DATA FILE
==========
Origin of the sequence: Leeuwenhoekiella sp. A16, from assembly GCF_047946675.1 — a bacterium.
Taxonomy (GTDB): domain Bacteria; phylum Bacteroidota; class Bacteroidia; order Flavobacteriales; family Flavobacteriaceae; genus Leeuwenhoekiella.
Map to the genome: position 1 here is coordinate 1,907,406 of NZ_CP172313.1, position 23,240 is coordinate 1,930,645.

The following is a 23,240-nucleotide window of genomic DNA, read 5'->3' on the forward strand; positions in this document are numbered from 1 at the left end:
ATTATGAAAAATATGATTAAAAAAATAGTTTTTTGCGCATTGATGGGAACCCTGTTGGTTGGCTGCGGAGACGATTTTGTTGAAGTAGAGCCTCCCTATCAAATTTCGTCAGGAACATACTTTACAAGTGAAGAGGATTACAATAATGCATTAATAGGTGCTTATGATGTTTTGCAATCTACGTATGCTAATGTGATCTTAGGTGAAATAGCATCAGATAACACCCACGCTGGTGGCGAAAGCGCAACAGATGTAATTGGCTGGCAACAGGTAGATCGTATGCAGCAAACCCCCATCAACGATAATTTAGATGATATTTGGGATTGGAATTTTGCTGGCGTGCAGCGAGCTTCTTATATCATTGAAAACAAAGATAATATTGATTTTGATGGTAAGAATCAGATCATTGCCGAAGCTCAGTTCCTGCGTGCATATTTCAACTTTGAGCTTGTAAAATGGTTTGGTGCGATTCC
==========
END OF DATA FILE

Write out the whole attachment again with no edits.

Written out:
Origin of the sequence: Leeuwenhoekiella sp. A16, from assembly GCF_047946675.1 — a bacterium.
Taxonomy (GTDB): domain Bacteria; phylum Bacteroidota; class Bacteroidia; order Flavobacteriales; family Flavobacteriaceae; genus Leeuwenhoekiella.
Map to the genome: position 1 here is coordinate 1,907,406 of NZ_CP172313.1, position 23,240 is coordinate 1,930,645.

The following is a 23,240-nucleotide window of genomic DNA, read 5'->3' on the forward strand; positions in this document are numbered from 1 at the left end:
ATTATGAAAAATATGATTAAAAAAATAGTTTTTTGCGCATTGATGGGAACCCTGTTGGTTGGCTGCGGAGACGATTTTGTTGAAGTAGAGCCTCCCTATCAAATTTCGTCAGGAACATACTTTACAAGTGAAGAGGATTACAATAATGCATTAATAGGTGCTTATGATGTTTTGCAATCTACGTATGCTAATGTGATCTTAGGTGAAATAGCATCAGATAACACCCACGCTGGTGGCGAAAGCGCAACAGATGTAATTGGCTGGCAACAGGTAGATCGTATGCAGCAAACCCCCATCAACGATAATTTAGATGATATTTGGGATTGGAATTTTGCTGGCGTGCAGCGAGCTTCTTATATCATTGAAAACAAAGATAATATTGATTTTGATGGTAAGAATCAGATCATTGCCGAAGCTCAGTTCCTGCGTGCATATTTCAACTTTGAGCTTGTAAAATGGTTTGGTGCGATTCC